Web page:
RAWALPINDI: The brother of Mumtaz Qadri, the guard who assassinated Salmaan Taseer, is optimistic his brother will never be prosecuted.
Qadri’s brother Dilpazeer Awan, the only brother of six in the family who does not work for the government, said about 17 state investigation agencies were still questioning relatives on whether he had any ties to political or religious groups.
Awan said he believed Qadri acted on his own.
“If God is willing, even the government will support him when the time comes. We are hopeful that the judiciary will do justice,” Awan told Reuters.
Even though Qadri confessed, analysts say the government is likely to tread cautiously because influential religious parties have succeeded in demonising Taseer, and those who opposed the killing have been silenced by fear.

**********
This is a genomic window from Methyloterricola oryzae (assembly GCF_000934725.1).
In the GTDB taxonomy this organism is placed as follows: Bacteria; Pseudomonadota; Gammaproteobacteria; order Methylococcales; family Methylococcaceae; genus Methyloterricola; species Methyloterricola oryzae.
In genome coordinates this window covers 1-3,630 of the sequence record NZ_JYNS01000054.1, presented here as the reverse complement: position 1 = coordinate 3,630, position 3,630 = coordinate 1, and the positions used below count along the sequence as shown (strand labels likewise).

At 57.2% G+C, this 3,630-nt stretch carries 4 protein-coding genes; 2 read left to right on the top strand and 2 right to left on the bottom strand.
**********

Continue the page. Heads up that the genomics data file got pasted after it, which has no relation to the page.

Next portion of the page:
“There is always the possibility that a lower court will rule against him, then there will be an appeal and there will be enormous pressure on the Supreme Court from lawyers and supporters to rule in his favour,” said political analyst Riffat Hussein.
More than 500 lawyers have offered to defend Qadri for free.
Awan described his 25-year-old brother as an ordinary, dedicated member of an elite police force charged with fighting terrorism and protecting VIPs, not an extremist, as some police officials have said.
“He was a very caring, loving person. He was much better than all of us,” said Awan, a property adviser and motor dealer in the Rawalpindi, also Qadri’s home town.
A poster on a street outside his dingy office described Qadri as a ghazi. Qadri went to an English-language school, Awan said.
Qadri, father of a two-month-old boy, is in good spirits in prison, where he is being treated as a hero, said Tariq al Haqqani, who said he was one his lawyers.